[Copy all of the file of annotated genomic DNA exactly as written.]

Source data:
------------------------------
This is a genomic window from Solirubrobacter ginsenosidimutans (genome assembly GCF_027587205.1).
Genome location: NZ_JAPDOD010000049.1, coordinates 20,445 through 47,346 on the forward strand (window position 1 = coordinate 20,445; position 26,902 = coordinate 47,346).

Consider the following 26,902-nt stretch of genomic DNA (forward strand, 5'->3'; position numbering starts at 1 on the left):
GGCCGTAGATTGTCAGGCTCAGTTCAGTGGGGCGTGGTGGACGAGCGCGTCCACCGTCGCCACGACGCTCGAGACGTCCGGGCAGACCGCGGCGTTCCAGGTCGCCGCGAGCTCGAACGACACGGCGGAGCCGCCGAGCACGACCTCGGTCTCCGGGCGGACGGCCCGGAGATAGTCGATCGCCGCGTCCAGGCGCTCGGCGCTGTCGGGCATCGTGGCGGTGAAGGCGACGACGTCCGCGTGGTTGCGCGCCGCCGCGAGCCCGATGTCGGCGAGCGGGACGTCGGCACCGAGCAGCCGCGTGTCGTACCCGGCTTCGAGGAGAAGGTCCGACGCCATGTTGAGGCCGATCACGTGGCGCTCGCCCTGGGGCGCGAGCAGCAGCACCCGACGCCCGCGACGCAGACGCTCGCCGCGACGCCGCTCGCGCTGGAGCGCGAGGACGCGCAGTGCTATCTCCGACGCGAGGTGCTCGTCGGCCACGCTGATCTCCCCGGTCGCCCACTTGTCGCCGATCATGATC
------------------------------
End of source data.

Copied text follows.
This is a genomic window from Solirubrobacter ginsenosidimutans (genome assembly GCF_027587205.1).
Genome location: NZ_JAPDOD010000049.1, coordinates 20,445 through 47,346 on the forward strand (window position 1 = coordinate 20,445; position 26,902 = coordinate 47,346).

Consider the following 26,902-nt stretch of genomic DNA (forward strand, 5'->3'; position numbering starts at 1 on the left):
GGCCGTAGATTGTCAGGCTCAGTTCAGTGGGGCGTGGTGGACGAGCGCGTCCACCGTCGCCACGACGCTCGAGACGTCCGGGCAGACCGCGGCGTTCCAGGTCGCCGCGAGCTCGAACGACACGGCGGAGCCGCCGAGCACGACCTCGGTCTCCGGGCGGACGGCCCGGAGATAGTCGATCGCCGCGTCCAGGCGCTCGGCGCTGTCGGGCATCGTGGCGGTGAAGGCGACGACGTCCGCGTGGTTGCGCGCCGCCGCGAGCCCGATGTCGGCGAGCGGGACGTCGGCACCGAGCAGCCGCGTGTCGTACCCGGCTTCGAGGAGAAGGTCCGACGCCATGTTGAGGCCGATCACGTGGCGCTCGCCCTGGGGCGCGAGCAGCAGCACCCGACGCCCGCGACGCAGACGCTCGCCGCGACGCCGCTCGCGCTGGAGCGCGAGGACGCGCAGTGCTATCTCCGACGCGAGGTGCTCGTCGGCCACGCTGATCTCCCCGGTCGCCCACTTGTCGCCGATCATGATC